Brighton Fringe Festival

•May 13, 2017 • Leave a Comment


The Brighton Fringe festival is now in full swing.  This year’s event fbrighton fringe 03-14-2017-163128-3318eatures 970 events spread across 155 venues, including theatre, comedy, cabaret, music and dance. Until 4 June. 


The White Princess

•April 27, 2017 • Leave a Comment

2_cecily_lizzie_margaret                 Awash with sword fights, family feuds and court intrigue, The White Princess follows the fortunes of the Houses of Lancaster and York, opposing sides in the War of the Roses.

After defeating Richard III at the battle of Bosworth, Henry Tudor takes the throne, and in an attempt to unite the kingdom, arranges to marry Elizabeth of York, whose family emblem is a white rose.   

The first episode, In Bed with the Enemy, managed to court controversy not for portraying rape, but by skirting around the issue. Henry, played by Jacob Collins-Levy, forces himself on his bride-to-be with the aim of discovering if she was capable of bearing an heir.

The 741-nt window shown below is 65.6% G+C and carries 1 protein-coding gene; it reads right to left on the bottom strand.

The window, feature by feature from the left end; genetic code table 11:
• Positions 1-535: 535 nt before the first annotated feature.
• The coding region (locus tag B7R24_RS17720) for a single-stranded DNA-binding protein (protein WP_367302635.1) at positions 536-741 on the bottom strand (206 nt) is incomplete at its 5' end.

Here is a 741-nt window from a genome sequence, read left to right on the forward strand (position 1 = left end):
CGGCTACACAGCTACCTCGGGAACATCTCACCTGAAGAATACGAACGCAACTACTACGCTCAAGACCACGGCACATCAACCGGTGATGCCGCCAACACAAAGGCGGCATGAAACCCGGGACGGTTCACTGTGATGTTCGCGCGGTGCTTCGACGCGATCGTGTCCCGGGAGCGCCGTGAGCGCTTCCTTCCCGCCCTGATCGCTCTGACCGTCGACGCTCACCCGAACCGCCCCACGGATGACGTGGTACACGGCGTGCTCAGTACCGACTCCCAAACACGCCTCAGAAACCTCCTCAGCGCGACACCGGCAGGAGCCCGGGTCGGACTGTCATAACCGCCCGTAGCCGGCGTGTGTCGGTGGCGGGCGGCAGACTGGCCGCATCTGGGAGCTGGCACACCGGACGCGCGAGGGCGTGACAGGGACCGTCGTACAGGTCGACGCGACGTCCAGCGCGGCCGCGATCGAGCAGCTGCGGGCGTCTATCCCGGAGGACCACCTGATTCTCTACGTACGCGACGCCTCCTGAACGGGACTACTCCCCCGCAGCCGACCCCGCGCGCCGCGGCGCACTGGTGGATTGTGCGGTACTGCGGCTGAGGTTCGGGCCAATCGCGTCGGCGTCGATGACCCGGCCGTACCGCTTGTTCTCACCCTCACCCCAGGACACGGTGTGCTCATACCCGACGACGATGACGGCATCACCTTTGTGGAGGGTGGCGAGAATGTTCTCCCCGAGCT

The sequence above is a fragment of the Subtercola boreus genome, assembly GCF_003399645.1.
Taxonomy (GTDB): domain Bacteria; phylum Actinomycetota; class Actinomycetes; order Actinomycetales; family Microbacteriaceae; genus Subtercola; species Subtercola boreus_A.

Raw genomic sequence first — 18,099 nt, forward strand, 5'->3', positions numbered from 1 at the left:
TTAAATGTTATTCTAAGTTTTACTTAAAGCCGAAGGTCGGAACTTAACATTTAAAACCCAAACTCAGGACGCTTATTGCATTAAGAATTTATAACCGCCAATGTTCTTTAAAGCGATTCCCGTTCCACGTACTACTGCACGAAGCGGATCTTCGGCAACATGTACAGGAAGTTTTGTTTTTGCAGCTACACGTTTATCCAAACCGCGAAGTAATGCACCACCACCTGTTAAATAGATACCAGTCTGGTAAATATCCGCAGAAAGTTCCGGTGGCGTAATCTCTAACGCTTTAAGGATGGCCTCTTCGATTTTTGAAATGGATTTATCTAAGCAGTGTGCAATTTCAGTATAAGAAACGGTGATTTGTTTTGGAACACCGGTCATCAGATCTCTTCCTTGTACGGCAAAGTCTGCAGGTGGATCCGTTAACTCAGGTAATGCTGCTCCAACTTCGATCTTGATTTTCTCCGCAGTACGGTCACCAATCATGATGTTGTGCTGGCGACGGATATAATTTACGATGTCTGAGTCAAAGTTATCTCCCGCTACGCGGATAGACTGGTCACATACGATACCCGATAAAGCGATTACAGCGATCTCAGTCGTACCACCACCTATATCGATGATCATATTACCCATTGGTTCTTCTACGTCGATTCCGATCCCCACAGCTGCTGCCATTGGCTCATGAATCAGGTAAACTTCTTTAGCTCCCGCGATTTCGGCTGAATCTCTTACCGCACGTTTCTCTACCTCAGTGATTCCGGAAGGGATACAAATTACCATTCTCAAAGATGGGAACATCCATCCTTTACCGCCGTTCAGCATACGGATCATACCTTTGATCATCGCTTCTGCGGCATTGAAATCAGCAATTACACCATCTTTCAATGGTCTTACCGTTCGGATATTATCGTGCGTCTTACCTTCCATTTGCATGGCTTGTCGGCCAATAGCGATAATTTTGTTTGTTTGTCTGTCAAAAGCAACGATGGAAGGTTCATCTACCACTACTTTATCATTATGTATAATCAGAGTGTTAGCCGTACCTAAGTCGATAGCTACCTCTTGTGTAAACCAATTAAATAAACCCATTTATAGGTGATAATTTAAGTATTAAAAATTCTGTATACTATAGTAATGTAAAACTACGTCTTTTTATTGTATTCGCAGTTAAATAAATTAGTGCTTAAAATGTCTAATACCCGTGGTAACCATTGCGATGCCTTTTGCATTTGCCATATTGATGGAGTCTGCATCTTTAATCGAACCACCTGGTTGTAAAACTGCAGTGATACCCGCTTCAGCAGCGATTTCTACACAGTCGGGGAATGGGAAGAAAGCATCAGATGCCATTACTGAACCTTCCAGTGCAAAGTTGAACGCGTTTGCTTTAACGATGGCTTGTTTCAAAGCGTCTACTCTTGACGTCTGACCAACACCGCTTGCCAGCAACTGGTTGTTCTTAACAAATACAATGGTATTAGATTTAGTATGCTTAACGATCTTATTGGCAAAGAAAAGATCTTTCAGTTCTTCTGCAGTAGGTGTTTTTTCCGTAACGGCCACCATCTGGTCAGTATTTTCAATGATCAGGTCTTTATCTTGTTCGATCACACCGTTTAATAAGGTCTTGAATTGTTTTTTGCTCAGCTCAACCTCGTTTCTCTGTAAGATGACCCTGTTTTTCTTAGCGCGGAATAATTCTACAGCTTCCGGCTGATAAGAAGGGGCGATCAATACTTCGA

In the original book by Philippa Gregory, this is depicted as rape, but in adapting the story for film, the aim was to show Henry in a more sympathetic light, so Princess Elizabeth, played by Jodie Corner, shows initial defiance before grudgingly consenting to his brutish advances.

Elizabeth does indeed become pregnant, and asks a maid to find some mandrake root, which could be used for an abortion. Her mother Elizabeth Woodville (Essie Davis) persuades her not to harm her unborn baby, but instead takes some of the root for her own purposes.

Using her knowledge of witchcraft, she weaves a spell against her arch enemy, Lady Margaret Beaufort, the king’s mother, after learning of her plans to seek out and kill her young son, the male heir to the York name.

In a brief shift from pure historical drama to swords and sorcery, Lady’s Margaret’s sleep is disturbed with tormenting visions. This unsettling moment conjures up a real sense of threat, giving a glimpse of the emotions lurking beneath the surface as the rival families declare an uneasy truce.

In a scene worthy of Lady Macbeth, it also gives Michelle Fairley, as Lady Margaret,  a chance to get her teeth into some meatier acting, reminiscent of her role as Catelyn Stark in the first three seasons of HBO’s Game of Thrones.